MEXICO CITY—Mexico said Thursday it will no longer allow officials accused of corruption to be tried in the United States, a move that could end a decades-old tradition in which most of Mexico’s high-profile drug-trafficking and corruption cases have been tried north of the border.
However, the extent of the new policy was unclear, and officials suggested some extraditions could continue.
There was no immediate comment from U.S. officials on Mexico’s bombshell statement, but it came one day after the U.S. dropped a high-profile drug trafficking and money laundering case against a former Mexican defense secretary.
The announcement suggests the fallout from the arrest of former Gen. Salvador Cienfuegos — which enraged Mexico when the Justice Department announced it last month — is far broader than previously known.
“Whoever is culpable according to our laws will be tried, judged and if applicable sentenced in Mexico, and not in other countries, and that is the basis which has been encouraged with this agreement,” said Foreign Relations Secretary Marcelo Ebrard. “That is what has been discussed, what has been agreed and what has been maintained with U.S. authorities.”
U.S. officials have given no hint that the agreement went beyond the Cienfuegos case, and the White House did not respond to questions about the matter or Ebard's comments Thursday.
Ebrard's statement was not clear on whether Mexico would continue extraditing accused drug traffickers to face charges in U.S. courts, as it has done often in the past, or whether he was only referring to officials accused of collaborating with drug gangs.
On Tuesday, the U.S. Department of Justice requested that drug trafficking and money laundering charges against Cienfuegos be dismissed and that he be returned to Mexico in the interest of maintaining cross-border cooperation. That decision came after reports that Mexico had threatened to expel the Drug Enforcement Administration’s regional director and agents.
President Andrés Manuel López Obrador denied that Thursday, saying, “We didn't threaten anybody. All we did was express our disagreement.”
“We did not threaten to expel the agents. We said we want to be informed and for the cooperation agreements to be respected,” López Obrador said, adding, “I think it is an injustice for innocent people to be put on trial.”
“You cannot allow foreign agencies to try Mexicans if there is no proof,” said López Obrador, who depicted it as a national sovereignty issue. “Just because they are other countries' legal institutions, does that make them the owners of justice and rectitude.”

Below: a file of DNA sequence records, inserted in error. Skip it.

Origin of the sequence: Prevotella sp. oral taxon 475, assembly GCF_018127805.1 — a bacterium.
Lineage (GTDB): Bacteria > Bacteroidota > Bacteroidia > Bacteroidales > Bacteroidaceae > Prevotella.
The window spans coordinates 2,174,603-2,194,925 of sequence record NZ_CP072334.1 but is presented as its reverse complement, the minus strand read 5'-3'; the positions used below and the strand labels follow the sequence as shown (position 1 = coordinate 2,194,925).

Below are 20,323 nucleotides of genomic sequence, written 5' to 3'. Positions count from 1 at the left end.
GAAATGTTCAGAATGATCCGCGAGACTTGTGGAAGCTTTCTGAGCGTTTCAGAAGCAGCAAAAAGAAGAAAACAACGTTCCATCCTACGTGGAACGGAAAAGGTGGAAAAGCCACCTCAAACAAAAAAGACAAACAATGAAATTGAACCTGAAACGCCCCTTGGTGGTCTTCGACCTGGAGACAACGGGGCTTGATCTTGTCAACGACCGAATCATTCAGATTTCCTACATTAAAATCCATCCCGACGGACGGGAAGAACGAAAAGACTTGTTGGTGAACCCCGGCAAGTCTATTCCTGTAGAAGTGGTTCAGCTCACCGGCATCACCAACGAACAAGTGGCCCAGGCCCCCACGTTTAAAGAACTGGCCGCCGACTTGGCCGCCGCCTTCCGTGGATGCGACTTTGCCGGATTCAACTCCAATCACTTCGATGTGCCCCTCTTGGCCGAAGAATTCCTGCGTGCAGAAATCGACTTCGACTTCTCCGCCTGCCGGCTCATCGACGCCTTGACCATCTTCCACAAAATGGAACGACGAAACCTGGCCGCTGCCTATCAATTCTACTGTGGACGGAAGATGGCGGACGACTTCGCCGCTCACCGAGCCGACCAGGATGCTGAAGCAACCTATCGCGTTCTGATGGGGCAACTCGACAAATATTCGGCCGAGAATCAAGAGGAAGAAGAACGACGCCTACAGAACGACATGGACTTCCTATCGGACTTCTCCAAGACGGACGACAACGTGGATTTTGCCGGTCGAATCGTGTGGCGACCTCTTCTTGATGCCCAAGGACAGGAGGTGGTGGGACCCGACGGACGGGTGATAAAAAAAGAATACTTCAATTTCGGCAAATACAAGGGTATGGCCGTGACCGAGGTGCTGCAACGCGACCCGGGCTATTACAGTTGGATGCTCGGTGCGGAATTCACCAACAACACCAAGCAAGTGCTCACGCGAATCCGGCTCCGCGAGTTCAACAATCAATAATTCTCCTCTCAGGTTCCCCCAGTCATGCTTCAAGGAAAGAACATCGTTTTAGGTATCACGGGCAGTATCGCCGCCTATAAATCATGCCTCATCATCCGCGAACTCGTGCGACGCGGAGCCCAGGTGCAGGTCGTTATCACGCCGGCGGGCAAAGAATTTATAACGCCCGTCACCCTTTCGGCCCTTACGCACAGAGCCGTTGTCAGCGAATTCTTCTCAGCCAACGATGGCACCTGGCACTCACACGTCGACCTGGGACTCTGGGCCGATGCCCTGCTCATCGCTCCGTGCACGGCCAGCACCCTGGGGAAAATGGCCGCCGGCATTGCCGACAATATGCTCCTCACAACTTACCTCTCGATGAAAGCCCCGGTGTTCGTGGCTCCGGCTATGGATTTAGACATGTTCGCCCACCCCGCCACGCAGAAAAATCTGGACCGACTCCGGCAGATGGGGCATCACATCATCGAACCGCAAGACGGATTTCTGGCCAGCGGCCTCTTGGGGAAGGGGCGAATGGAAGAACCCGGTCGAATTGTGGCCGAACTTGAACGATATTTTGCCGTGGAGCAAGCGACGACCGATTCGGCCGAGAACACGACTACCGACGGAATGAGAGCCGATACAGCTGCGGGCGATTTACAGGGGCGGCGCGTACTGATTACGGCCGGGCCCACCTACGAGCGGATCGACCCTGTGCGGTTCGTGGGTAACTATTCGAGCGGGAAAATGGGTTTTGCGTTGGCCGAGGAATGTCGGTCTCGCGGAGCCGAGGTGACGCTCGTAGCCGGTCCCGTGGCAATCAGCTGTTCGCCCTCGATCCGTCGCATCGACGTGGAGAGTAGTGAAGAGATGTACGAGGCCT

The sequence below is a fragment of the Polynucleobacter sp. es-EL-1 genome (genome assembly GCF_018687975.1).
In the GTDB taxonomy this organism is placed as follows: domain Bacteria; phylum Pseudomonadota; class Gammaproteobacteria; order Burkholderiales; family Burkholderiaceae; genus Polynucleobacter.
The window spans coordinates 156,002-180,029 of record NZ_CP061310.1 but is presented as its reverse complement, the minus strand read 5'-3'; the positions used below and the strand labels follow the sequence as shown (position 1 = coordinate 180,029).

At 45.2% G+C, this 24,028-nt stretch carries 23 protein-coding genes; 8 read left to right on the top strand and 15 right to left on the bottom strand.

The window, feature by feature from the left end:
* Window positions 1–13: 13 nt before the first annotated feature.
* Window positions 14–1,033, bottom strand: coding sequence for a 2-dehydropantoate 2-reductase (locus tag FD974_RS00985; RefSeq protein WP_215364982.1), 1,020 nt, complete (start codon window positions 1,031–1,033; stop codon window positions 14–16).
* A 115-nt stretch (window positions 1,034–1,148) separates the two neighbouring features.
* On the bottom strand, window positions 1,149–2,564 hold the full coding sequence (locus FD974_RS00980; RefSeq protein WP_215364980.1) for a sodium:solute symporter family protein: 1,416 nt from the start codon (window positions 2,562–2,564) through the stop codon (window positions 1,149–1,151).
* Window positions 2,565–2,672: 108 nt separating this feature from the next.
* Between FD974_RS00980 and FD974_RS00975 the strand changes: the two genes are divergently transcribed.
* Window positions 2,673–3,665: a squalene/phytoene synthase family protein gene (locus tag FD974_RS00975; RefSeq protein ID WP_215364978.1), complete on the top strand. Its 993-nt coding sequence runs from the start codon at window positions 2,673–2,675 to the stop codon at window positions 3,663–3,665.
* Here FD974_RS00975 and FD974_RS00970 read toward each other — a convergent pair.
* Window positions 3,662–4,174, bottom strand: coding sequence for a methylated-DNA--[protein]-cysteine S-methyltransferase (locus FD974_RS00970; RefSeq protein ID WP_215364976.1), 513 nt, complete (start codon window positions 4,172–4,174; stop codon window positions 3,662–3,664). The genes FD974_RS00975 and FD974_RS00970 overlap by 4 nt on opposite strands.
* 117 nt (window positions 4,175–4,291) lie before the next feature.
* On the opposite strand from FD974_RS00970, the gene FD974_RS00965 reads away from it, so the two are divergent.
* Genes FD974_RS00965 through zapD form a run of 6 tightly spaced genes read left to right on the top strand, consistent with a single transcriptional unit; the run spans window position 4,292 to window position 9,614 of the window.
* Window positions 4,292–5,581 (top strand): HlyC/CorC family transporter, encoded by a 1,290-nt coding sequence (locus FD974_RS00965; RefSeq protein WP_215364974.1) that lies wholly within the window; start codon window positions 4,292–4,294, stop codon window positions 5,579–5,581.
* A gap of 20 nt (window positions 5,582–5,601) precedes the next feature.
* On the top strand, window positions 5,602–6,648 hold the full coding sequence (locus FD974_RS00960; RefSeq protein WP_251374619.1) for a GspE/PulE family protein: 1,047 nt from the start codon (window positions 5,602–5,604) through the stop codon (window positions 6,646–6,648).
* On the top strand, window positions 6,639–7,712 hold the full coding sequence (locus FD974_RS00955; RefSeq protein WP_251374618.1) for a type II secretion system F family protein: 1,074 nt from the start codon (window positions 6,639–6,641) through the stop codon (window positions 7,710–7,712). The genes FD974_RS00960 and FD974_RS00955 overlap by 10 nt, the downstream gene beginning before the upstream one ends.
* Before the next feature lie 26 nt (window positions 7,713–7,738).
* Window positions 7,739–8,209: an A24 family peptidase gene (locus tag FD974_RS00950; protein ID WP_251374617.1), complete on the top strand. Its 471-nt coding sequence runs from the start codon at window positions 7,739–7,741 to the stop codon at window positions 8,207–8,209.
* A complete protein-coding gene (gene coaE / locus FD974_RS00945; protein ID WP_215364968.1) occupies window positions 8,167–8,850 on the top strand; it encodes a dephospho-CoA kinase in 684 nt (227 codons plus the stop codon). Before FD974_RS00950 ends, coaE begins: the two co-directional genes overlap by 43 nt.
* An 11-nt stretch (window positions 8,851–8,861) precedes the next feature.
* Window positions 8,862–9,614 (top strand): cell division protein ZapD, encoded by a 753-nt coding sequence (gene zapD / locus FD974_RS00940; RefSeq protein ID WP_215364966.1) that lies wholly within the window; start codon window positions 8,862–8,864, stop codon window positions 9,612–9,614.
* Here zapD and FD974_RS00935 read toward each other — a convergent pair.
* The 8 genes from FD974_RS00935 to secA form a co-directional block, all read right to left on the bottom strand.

Cienfuegos was returned to Mexico Wednesday and was promptly released.
Ebrard vowed that the investigation into Cienfuegos would be “worthy of Mexico’s prestige and dignity.” But the entire process of notifying Cienfuegos of the investigation and processing him back into the country took only about a half hour, far less time than the average traveler spends in customs and immigration.
Ebrard appeared to be aware of the damage to Mexico's reputation if Mexican prosecutors, as many expect, fail to bring their own charges against Cienfuegos.
“It would be very costly for Mexico, to have decided to have this conversation with the United States, to achieve the dropping of charges against a former cabinet secretary for the first time in history, ... for him to be returned to Mexico, and then later do nothing,” Ebrard said. “That would be almost suicidal.”
The full scope of Mexico’s pressure was not clear and U.S. officials were vague about what led them to drop charges in a case they had celebrated as a major breakthrough just last month, when federal agents nabbed the retired general in Los Angeles.
Two officials, one Mexican and one American, said Mexico’s tactics involved threatening to expel the Drug Enforcement Administration’s regional director and agents unless the U.S. dropped the case. But they said that was only part of the negotiation. They would not elaborate.
The officials asked not to be named because they were not authorized to speak publicly about the case.
A judge in New York City approved the dismissal of charges on Wednesday, capping a lightning-fast turnaround in a case that drew loud protests from top Mexican officials and threatened to damage the delicate relationship that enables investigators in both countries to pursue drug kingpins together.
Cienfuegos, 72, was secretly indicted by a federal grand jury in New York in 2019. He was accused of conspiring with the H-2 cartel in Mexico to smuggle thousands of kilos of cocaine, heroin, methamphetamine and marijuana while he was defense secretary from 2012 to 2018.
Prosecutors said intercepted messages showed that Cienfuegos accepted bribes in exchange for ensuring the military did not take action against the cartel and that operations were initiated against its rivals. He was also accused of introducing cartel leaders to other corrupt Mexican officials.
Mexican officials complained that the U.S. failed to share evidence against Cienfuegos and that his arrest came as a surprise. It also caused alarm within Mexico’s military, which has played a crucial role in operations against drug cartels.
Mexico depicted Cienfuegos' release as a victory for the country’s sovereignty and its demand to be treated as an equal partner by the United States, a striking position given that most think that Mexico’s court system — and corrupt officials — are the weak links in the country’s fight against drug trafficking.
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